The Cincinnati Bengals have spent much of their history as a bottom-feeder in the NFL, especially in the AFC North era. Only brief periods with Carson Palmer and Andy Dalton as their quarterbacks produced any kind of consistency, but still not postseason success, at least until Joe Burrow came along in 2020.
Three years into his career, he is threatening to take the Bengals to the Super Bowl for the second time. They have doubled their franchise postseason victory total in the past 13 months—which says as much about their history as it does their present.
But it still says a lot about their present as well, and how far they came in a short time. The Bengals won two games in Zac Taylor’s first season as head coach in 2019, having done poorly enough to earn the top pick in the draft that netted them Burrow. And they only won four games in his rookie season—including two after he was injured. They are 22-11 since then, plus 5-1 in the postseason.
“I think if you would’ve told people that we were going to be in this spot a couple of years ago, I think people would say we were crazy”, he told reporters this week, “but we trusted the process, trusted the organization and the front office and put together a great team and great people and got us to this point”.
“I wouldn’t say it’s surreal. I would say winning is expected”, he added when asked about the team’s recent success and turnaround.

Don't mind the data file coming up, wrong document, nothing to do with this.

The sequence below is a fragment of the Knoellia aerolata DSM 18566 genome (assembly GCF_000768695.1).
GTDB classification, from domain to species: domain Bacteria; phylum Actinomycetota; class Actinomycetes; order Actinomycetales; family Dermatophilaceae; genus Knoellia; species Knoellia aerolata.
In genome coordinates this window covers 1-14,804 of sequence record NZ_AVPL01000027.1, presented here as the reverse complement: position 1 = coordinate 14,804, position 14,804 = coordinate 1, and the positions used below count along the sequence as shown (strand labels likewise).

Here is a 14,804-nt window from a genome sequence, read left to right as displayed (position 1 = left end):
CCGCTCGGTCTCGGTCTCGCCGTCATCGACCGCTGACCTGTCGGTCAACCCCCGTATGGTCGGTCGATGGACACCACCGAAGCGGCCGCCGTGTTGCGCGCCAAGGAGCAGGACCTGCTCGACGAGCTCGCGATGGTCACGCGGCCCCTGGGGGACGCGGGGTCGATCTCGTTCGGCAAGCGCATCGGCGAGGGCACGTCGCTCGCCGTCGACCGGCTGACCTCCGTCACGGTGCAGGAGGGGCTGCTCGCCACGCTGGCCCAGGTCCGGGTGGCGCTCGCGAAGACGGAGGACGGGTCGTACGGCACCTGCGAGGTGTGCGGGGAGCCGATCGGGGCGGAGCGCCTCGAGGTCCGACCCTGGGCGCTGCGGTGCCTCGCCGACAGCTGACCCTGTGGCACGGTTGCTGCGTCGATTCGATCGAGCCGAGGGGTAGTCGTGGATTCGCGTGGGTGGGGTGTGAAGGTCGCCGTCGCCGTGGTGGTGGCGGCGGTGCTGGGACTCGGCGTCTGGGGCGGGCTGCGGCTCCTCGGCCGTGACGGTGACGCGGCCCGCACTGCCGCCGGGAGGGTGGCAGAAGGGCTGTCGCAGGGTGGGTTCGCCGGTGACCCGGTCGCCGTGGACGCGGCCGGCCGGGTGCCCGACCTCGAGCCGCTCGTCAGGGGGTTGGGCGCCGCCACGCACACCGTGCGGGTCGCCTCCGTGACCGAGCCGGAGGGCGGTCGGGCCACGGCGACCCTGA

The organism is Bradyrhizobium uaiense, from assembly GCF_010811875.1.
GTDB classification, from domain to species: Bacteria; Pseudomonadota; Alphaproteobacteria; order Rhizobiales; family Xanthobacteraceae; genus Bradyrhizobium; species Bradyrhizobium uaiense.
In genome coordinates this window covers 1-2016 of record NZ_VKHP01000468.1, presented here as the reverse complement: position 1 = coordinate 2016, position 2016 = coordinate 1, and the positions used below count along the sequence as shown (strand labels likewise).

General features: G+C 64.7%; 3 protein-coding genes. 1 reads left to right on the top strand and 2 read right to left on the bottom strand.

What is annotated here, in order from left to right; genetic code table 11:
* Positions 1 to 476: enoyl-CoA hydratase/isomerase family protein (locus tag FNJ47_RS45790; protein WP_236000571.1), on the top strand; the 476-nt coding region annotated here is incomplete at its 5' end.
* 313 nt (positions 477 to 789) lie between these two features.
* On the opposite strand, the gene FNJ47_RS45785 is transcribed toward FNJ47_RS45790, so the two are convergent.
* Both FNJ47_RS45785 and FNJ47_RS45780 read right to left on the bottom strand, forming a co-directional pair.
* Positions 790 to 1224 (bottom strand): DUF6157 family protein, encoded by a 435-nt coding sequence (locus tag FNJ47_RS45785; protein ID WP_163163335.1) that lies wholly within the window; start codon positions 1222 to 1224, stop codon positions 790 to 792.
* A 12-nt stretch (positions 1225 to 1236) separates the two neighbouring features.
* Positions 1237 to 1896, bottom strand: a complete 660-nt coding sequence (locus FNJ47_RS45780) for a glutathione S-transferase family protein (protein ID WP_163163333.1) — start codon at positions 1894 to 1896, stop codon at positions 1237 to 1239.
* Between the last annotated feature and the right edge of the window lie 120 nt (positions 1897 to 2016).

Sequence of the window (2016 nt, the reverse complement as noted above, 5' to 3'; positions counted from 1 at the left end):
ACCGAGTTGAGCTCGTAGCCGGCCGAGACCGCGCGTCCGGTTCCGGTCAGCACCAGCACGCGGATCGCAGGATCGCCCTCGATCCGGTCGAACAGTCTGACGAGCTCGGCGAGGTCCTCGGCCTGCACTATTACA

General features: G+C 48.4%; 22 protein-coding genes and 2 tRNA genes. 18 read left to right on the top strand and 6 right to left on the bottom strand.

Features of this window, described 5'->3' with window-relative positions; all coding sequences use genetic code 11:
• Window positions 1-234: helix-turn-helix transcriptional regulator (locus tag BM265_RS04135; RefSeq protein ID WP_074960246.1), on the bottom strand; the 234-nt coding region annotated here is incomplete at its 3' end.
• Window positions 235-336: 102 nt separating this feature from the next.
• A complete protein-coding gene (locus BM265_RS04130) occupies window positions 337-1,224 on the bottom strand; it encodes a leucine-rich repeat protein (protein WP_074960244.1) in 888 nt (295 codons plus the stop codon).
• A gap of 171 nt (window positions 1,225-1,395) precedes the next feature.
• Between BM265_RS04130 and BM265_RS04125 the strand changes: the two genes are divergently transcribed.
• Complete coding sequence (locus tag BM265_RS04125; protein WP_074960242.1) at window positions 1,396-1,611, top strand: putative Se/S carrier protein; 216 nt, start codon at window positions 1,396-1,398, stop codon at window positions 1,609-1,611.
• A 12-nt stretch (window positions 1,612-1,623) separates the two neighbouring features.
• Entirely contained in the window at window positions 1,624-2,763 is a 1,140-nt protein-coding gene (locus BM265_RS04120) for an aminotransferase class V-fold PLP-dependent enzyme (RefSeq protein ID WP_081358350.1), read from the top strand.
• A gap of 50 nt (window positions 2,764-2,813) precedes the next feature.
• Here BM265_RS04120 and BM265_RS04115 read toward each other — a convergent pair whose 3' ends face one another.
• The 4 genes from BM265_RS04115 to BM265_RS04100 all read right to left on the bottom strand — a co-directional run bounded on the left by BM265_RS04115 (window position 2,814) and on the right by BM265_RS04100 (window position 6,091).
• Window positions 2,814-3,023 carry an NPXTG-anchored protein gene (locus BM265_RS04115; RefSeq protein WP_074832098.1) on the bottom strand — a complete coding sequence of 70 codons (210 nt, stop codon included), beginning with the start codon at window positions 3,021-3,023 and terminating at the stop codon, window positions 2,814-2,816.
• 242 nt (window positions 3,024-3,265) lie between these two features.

What does feel surreal is living in a world in which it’s expected for the Bengals to win. But that indeed appears to be the timeline we’re now in. It will be up to the likes of Kenny Pickett and T.J. Watt and George Pickens and…Matt Canada? to prevent them from winning too much.
As it is, they are currently two-time defending AFC North champions and are on the doorstep of a second consecutive conference championship. A first Super Bowl title for the organization still alludes them, but they are only two wins away from that goal.
The Pittsburgh Steelers bill themselves as a franchise whose mission every season is to win the Super Bowl, yet few have felt in any recent season that they stood much of a chance, realistically, of doing so. Bengals fans now know what it feels like to believe that their team can win the Super Bowl—not just this year, but in any year in the relatively near future.
We as Steelers fans used to feel that way. The script has flipped and we’re currently playing the supporting cast. But as with the Bengals calling the Kansas City Chiefs’ home stadium ‘Burrowhead’, the winner gets to write the story. So they’d better start winning.